Page 7, 6th March 1970

6th March 1970
Page 7
Page 7, 6th March 1970 — Pity the Queen
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Organisations: Democratic Party, Royal Family
Locations: Toledo, Chicago, Paris

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Pity the Queen

FILMS by Freda Bruce Lockhart

rOINCIDENCE in film ILA fare has always intrigued me. The quartet of pictures reviewed here offers two trips to the Democratic Party's Convention in Chicago in 1968; and two characters submitting to have their heads chopped off— one by an up-tordate French guillotine, one by Henry VIII's headman's axe on Tower Hill.

None of the four is absolutely easy to take. They also introduce a Canadian star and

a Canadian director (of another film).

I hope it is not lese-maieste to feel a little sorry for the Queen and other members of the Royal Family when I see the multi-coloured elephant of a film usually found fit to set before her at the Royal (formerly Command) Performance. Anne of the Thousand Days ("A," Odeon,Leicester Square), already laden with nominations for an Oscar, is no exception.

To call it a bad film would be absurd. Handsomely costurned and caparisoned in castle, bedchamber and leafy countryside, it has a dignified and, as far as I know, historically accurate screenplay by Bridget Boland and John Hale from a play by Maxwell Anderson.

What makes it such a bore is the lack of anything except individual performance to breathe a spark of life into this two-and-a-half-hour caravanserai of personages from one of the most squalid reigns in English history.

In this sphere the outstandinr success is the Canadian actress, Genevieve Bujold's spirited rendering of Anne Boleyn herself, the adventuress whom sex appeal, ambition and the axe elevated to a place in history beyond her calibre.

Another triumph is Anthony Quayle's obnoxious Cardinal Wolsey, the very worldly clerico-political intriguer, to contrast with England's one protesting Bishop, John Fisher (Joseph O'Connor) and Chancellor Thomas More (William Squire) who has had his own film to himself.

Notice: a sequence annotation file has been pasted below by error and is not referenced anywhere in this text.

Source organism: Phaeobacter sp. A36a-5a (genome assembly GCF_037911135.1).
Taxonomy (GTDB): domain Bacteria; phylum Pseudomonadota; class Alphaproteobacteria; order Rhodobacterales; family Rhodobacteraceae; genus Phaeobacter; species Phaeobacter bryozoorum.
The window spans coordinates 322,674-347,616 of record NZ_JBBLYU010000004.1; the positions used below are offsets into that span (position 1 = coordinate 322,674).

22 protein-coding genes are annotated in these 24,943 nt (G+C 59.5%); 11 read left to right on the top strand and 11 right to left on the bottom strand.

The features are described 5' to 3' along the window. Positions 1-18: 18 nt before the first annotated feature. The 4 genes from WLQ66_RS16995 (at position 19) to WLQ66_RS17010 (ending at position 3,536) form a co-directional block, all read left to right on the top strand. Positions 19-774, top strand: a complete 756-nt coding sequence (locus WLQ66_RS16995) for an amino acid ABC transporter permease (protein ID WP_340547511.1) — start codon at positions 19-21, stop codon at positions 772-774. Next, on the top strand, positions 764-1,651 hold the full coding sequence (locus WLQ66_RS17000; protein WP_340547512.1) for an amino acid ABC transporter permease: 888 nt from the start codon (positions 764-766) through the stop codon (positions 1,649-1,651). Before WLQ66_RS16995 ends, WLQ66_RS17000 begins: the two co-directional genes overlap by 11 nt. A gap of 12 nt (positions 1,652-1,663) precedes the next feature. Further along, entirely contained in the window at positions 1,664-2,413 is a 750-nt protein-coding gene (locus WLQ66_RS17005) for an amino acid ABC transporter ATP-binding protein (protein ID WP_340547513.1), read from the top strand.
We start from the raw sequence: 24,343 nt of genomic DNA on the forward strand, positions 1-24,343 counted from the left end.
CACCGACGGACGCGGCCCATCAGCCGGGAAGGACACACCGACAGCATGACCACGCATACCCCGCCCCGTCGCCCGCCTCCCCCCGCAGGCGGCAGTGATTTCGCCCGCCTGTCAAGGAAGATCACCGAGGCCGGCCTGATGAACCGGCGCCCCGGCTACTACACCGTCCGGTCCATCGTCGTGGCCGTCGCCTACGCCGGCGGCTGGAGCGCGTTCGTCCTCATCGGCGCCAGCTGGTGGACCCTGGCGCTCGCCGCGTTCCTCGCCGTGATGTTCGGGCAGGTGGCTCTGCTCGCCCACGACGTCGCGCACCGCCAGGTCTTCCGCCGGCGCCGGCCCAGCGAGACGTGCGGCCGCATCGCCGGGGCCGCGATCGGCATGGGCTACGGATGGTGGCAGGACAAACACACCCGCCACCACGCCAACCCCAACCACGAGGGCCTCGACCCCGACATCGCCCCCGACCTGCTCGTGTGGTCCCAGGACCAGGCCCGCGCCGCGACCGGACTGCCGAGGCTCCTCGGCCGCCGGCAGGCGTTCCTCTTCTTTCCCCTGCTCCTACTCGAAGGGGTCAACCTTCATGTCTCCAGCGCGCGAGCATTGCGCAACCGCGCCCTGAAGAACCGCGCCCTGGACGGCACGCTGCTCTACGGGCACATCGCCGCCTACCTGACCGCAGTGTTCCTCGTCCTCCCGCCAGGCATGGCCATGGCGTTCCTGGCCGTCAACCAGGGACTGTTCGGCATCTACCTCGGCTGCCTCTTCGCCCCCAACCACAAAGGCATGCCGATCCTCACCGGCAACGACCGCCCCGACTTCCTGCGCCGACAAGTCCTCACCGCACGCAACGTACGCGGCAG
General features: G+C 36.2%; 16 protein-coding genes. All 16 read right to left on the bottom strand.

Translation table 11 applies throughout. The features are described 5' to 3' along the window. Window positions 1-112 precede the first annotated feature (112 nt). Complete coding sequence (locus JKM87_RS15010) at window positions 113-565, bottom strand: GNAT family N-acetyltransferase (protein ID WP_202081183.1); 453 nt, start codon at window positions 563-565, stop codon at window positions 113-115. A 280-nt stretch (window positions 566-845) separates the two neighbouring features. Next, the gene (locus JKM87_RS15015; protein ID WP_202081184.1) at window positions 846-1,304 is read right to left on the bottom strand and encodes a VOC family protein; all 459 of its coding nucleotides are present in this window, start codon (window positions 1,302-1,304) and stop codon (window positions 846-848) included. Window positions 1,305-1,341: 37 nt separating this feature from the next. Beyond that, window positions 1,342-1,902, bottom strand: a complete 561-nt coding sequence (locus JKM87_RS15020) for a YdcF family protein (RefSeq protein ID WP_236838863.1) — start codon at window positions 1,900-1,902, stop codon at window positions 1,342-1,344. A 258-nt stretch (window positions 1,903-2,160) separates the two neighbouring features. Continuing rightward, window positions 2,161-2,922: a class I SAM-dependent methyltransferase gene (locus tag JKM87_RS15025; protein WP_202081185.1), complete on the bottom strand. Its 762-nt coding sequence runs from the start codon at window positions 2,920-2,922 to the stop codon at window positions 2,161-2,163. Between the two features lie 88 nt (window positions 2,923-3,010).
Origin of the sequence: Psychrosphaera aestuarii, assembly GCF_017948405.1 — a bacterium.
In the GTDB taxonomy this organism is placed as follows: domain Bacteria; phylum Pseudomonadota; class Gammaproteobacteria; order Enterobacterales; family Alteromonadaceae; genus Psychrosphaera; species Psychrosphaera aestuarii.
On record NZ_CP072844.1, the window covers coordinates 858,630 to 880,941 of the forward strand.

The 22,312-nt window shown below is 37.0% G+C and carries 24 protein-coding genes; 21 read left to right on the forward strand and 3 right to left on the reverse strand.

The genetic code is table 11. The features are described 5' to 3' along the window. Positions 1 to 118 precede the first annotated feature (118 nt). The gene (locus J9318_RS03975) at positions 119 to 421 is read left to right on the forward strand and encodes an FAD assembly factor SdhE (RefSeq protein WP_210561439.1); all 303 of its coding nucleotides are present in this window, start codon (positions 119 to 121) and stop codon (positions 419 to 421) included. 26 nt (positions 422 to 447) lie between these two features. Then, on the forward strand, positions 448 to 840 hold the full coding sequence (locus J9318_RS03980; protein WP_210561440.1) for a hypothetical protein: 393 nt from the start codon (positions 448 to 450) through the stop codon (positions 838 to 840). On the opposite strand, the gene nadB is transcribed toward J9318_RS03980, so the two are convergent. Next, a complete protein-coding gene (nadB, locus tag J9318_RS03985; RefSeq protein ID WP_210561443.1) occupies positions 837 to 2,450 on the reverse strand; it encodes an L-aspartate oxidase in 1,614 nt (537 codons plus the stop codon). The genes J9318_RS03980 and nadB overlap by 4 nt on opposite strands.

Poor Richard Burton's costume-built Henry VIII is an absolute non-starter for anybody who lately saw Keith Michell's magnificent monster in the B.B.C.-2 television series.

The other execution takes place in Life, Love, Death ("X," Cameo Poly), a gloomy but impassioned anti-capital punishment picture by Claude Lelouch. Pacifism and capital punishment always seem to me impossible things to argue fairly, without some statement of the opposing argument, if only to knock it down.

A film which follows a man to the last possible stages of his encounter with guillotine, gallows or electric chair must inevitably be painfully disturbing.

The private life of the dreary little Toledo (Amidou) with his dull wife. duller mistress and assorted prostitutes, watched by half a dozen policemen, is such a bore betore it gets to the point of argument over French death sentences in general or this one in particular.

The Chicago Democratic Convention with its attendant riots of 1968 has been used at

least as the location of two very different pictures. Canadian Robin Spry's Prologue ("X," Paris-Pullman) arrives bearing the honoured name of the Robert Flaherty Award for 1970; Medium Cool ("X," Academy Two) is the first film directed by the ace cameraman Haskell Wexler who won his Academy Award for photographing "Who's Afraid of Virginia Woolf?"

"Prologue" to what? is the question: to revolution or just to life? It is a film in deliberately naif, spontaneous, almost documentary style, about today's youth. They may be called hippies, drop-outs or people who share a "wish for love and openness and a common rejection of the mainstream of society."

Jesse (John Ross), the hero, is rather formidably described as "an unaligned, undogmatic activist." He appears to be an amiable. long-haired type who doesn't like violence but feels he ought to do something about it. His girl-friend Karen (Elaine Malus) takes the line that it is better to escape into a sort of pacifist commune in Northern Quebec.

The debate between them and a constant chorus is argued in words and deeds with considerable sensibility and liveliness. There may be no convincing conclusions, but a sympathetic approach to a generation whose tragedy seems here to be their isola tion—from their past, their parents, their unknown God.

"Medium Cool" is a glossier, slicker, much more obviously professional job about a more obviously hard-boiled professional sector of modem life. This is about the cynical professionals of the mass media, who live off other people's human experiences, the kind of photographer (Press or television) who photographs an accident first then sends for the ambulance—if not too inconvenient.

Because the writer-director, Haskell Wexler, is himself a great (film) cameraman, his hero moves him to shame but is not beyond redemption. John (Robert Foster is a tough, fast-working television cameraman with his soundman Gus (Peter Bonerz) working in Chicago.

In the course of duty, following up one job leads him into the thick of the Negro problems; another chance takes him to the Appalachian ghetto section where he makes friends with a widowed ex-schoolteacher (Verna Bloom) struggling to bring up her small son; and eventually into the thick of the riots.

Both these films have something to tell us about the modem world and are worth seeing if you think it worth the effort. "Medium Cool," by any standards, seems to me an exciting and colourful—if frightening entertainment.




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